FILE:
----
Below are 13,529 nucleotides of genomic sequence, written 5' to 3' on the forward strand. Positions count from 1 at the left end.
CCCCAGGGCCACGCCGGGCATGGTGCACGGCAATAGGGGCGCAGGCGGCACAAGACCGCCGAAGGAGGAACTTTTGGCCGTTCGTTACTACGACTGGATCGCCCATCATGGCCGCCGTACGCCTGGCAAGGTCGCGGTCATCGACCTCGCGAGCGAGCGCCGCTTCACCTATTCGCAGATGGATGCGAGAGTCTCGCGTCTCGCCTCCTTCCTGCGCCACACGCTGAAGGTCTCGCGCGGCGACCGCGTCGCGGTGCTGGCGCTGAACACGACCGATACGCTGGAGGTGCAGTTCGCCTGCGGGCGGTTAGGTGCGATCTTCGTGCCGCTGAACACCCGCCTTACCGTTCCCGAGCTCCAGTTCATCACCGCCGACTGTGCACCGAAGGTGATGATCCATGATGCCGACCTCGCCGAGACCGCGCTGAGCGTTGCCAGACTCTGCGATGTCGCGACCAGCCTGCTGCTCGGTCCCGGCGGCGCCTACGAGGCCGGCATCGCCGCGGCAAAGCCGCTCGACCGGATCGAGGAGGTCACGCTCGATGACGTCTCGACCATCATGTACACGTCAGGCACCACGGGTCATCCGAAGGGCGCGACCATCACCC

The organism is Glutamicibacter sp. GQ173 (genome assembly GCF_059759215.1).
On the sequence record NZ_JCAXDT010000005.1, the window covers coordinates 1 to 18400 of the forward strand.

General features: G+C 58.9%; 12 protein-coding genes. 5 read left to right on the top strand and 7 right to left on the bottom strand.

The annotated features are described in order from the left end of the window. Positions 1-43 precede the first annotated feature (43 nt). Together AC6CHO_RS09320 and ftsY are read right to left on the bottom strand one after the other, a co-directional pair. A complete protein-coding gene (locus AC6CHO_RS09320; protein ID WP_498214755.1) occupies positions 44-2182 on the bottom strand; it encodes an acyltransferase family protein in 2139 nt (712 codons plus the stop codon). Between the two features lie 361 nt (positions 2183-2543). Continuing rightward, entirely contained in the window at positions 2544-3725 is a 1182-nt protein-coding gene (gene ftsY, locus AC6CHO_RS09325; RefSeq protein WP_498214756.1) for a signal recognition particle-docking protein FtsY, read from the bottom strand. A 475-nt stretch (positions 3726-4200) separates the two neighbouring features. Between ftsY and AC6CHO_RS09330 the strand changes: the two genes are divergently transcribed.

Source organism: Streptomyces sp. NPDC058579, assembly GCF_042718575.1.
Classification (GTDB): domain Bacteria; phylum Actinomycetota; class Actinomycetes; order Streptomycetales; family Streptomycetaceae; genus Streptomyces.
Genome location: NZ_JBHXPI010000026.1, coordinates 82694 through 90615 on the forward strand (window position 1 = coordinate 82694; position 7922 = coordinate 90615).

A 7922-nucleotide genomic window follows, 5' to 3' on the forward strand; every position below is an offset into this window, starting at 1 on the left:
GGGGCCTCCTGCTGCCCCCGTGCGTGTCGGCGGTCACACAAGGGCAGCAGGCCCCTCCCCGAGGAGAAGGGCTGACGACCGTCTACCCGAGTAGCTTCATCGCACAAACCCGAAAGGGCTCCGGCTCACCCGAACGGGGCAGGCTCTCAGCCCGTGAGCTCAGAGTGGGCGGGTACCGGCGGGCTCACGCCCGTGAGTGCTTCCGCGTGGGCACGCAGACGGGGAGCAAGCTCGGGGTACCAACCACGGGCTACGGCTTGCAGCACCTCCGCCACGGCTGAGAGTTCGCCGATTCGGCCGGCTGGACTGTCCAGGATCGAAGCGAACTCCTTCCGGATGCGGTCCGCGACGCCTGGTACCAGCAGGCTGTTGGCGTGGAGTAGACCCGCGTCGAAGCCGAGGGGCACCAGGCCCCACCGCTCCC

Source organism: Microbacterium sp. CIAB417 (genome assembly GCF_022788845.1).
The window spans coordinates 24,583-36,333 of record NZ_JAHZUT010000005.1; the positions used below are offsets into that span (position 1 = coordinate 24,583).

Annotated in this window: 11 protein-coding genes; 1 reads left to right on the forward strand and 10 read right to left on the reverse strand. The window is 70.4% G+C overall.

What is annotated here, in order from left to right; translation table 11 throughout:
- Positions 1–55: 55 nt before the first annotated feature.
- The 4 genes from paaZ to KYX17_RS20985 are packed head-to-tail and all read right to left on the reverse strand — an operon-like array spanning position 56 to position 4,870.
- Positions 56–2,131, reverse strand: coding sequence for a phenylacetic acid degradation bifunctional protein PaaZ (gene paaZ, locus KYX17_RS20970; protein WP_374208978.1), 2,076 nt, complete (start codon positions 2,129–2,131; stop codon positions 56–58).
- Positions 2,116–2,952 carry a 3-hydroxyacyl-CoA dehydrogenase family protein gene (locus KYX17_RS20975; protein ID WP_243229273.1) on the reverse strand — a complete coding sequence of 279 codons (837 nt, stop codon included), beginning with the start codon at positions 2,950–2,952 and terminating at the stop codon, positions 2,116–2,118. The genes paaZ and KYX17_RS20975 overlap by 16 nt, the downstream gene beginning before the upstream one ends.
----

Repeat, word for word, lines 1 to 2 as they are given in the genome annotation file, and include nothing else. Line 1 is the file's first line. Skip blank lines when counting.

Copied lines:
Below are 13,529 nucleotides of genomic sequence, written 5' to 3' on the forward strand. Positions count from 1 at the left end.
CCCCAGGGCCACGCCGGGCATGGTGCACGGCAATAGGGGCGCAGGCGGCACAAGACCGCCGAAGGAGGAACTTTTGGCCGTTCGTTACTACGACTGGATCGCCCATCATGGCCGCCGTACGCCTGGCAAGGTCGCGGTCATCGACCTCGCGAGCGAGCGCCGCTTCACCTATTCGCAGATGGATGCGAGAGTCTCGCGTCTCGCCTCCTTCCTGCGCCACACGCTGAAGGTCTCGCGCGGCGACCGCGTCGCGGTGCTGGCGCTGAACACGACCGATACGCTGGAGGTGCAGTTCGCCTGCGGGCGGTTAGGTGCGATCTTCGTGCCGCTGAACACCCGCCTTACCGTTCCCGAGCTCCAGTTCATCACCGCCGACTGTGCACCGAAGGTGATGATCCATGATGCCGACCTCGCCGAGACCGCGCTGAGCGTTGCCAGACTCTGCGATGTCGCGACCAGCCTGCTGCTCGGTCCCGGCGGCGCCTACGAGGCCGGCATCGCCGCGGCAAAGCCGCTCGACCGGATCGAGGAGGTCACGCTCGATGACGTCTCGACCATCATGTACACGTCAGGCACCACGGGTCATCCGAAGGGCGCGACCATCACCC